Computer networks share common devices, functions, and features including servers, clients, transmission media, shared data, shared printers and other hardware and software resources, network interface card(NIC), local operating system(LOS), and the network operating system (NOS).
To develop an understanding of the modern network technologies in common use today.
To appreciate how computer networks are able to format and transfer data at high speed and over both the local and wide area.
To identify potential and actual limitations with existing networks and identify advances in technology that may solve them.
To be able to demonstrate an understanding of the physical properties and performance characteristics of communication media; specifically copper cable, fibre optics and wireless networks.
To be able to demonstrate an understanding of the importance of communication standards, including an appreciation of protocol layer models and enhancements to those standards.
To be able to demonstrate an appreciation of the theory and practice of common local area networks including virtual and wireless LANs.
To be able to demonstrate an appreciation of the theory and practice of wide area networks and their interconnection.
To be able to demonstrate an appreciation of the significance of network and inter-network protocols; specifically IPv4, IPv6, TCP and UDP.
To be able to describe the importance of reliability and quality of service, including examples of error recovery strategies, traffic differentiation and prioritizations.
Servers are computers that hold shared files, programs, and the network operating system. Servers provide access to network resources to all the users of the network. There are many different kinds of servers, and one server can provide several functions. For example, there are file servers, print servers, mail servers, communication servers, database servers, fax servers and web servers, to name a few. Sometimes it is also called host computer, servers are powerful computer that store data or application and connect to resources that are shared by the user of a network.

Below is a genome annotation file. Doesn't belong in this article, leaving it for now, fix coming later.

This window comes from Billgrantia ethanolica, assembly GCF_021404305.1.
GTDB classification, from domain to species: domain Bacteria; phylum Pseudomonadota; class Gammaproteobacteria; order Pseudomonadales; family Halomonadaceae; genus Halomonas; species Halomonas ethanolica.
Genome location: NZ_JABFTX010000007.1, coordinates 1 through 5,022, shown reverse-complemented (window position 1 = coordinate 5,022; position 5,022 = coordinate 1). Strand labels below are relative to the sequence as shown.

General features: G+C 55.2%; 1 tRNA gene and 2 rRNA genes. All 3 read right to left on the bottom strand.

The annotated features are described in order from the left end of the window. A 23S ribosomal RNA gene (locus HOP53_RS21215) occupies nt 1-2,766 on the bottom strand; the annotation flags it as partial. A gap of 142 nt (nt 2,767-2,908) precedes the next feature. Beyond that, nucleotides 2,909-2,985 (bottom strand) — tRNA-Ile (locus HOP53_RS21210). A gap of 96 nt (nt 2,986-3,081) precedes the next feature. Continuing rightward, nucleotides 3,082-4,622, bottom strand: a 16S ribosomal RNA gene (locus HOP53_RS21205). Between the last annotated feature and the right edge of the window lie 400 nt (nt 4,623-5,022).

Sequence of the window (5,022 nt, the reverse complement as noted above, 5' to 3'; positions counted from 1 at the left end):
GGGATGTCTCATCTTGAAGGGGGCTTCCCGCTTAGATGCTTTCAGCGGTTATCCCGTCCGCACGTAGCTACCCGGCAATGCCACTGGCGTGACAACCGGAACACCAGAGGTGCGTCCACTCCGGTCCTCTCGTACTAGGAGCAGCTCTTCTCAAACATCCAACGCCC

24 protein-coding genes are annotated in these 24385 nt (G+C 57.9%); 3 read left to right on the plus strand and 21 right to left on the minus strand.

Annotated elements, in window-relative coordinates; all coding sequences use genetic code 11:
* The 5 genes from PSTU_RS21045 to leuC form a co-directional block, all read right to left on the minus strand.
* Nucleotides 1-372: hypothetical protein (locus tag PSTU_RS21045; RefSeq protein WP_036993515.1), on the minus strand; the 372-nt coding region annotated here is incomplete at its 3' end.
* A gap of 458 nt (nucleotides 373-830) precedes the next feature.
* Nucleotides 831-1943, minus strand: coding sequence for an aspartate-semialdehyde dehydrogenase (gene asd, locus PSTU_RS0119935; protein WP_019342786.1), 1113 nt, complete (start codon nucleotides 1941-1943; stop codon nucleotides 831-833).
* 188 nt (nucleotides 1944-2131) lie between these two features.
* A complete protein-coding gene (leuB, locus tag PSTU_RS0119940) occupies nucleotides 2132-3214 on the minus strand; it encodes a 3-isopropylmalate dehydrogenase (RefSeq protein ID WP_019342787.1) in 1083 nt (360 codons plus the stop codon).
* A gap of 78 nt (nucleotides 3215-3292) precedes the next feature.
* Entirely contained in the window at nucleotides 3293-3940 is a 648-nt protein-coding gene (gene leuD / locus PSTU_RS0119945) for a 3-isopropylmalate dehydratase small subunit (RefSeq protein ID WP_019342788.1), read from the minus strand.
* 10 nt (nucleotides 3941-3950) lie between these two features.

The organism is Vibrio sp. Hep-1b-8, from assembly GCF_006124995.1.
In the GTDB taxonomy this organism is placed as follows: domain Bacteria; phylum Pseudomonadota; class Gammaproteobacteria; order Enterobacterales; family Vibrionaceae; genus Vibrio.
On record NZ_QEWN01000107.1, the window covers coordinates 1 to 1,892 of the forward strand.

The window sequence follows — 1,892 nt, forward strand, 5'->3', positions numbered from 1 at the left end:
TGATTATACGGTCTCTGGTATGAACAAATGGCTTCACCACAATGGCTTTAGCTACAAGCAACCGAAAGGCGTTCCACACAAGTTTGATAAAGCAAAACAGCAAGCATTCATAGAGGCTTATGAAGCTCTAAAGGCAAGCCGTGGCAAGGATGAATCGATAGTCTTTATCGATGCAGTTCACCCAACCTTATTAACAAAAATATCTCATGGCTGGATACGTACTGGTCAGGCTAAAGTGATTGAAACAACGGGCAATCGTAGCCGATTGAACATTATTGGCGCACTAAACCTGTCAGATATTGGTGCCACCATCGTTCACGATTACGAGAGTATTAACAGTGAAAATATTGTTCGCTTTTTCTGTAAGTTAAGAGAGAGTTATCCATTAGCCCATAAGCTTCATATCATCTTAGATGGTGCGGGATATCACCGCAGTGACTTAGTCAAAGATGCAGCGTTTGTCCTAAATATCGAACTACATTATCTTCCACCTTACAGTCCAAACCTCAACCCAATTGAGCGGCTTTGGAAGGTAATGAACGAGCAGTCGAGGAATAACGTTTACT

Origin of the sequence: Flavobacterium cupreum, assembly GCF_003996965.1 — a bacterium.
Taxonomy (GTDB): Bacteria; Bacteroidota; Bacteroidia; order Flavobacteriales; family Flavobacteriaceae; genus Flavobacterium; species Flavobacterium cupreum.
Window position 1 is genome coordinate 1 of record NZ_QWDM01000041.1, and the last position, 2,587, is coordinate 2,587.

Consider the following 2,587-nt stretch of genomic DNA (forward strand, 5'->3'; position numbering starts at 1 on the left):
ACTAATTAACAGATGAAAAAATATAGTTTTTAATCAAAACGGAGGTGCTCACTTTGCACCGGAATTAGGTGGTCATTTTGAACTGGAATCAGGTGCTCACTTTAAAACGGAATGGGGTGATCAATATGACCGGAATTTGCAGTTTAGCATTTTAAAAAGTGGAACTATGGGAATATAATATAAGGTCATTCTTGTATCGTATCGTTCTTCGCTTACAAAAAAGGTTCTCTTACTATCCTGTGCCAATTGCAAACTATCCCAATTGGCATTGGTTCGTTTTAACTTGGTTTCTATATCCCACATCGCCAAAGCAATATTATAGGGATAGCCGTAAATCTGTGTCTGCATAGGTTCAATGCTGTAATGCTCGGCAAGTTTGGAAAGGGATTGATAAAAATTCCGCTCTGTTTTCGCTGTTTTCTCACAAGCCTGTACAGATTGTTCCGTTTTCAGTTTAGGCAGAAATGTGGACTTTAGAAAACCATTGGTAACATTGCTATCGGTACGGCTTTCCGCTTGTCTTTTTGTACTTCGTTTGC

Clients are computers that access and use the network and shared network resources. Client computers are basically the customers(users) of the network, as they request and receive services from the servers. These days, it is typical for a client to be a personal computer that the users also use for their own non-network applications.
Transmission Media :
Transmission media are the facilities used to interconnect computers in a network, such as twisted-pair wire, coaxial cable, and optical fiber cable. Transmission media are sometimes called channels, links or lines.
Shared data :
Shared data are data that file servers provide to clients such as data files, printer access programs and e-mail.
Shared printers and other peripherals :
Shared printers and peripherals are hardware resources provided to the users of the network by servers. Resources provided include data files, printers, software, or any other items used by clients on the network.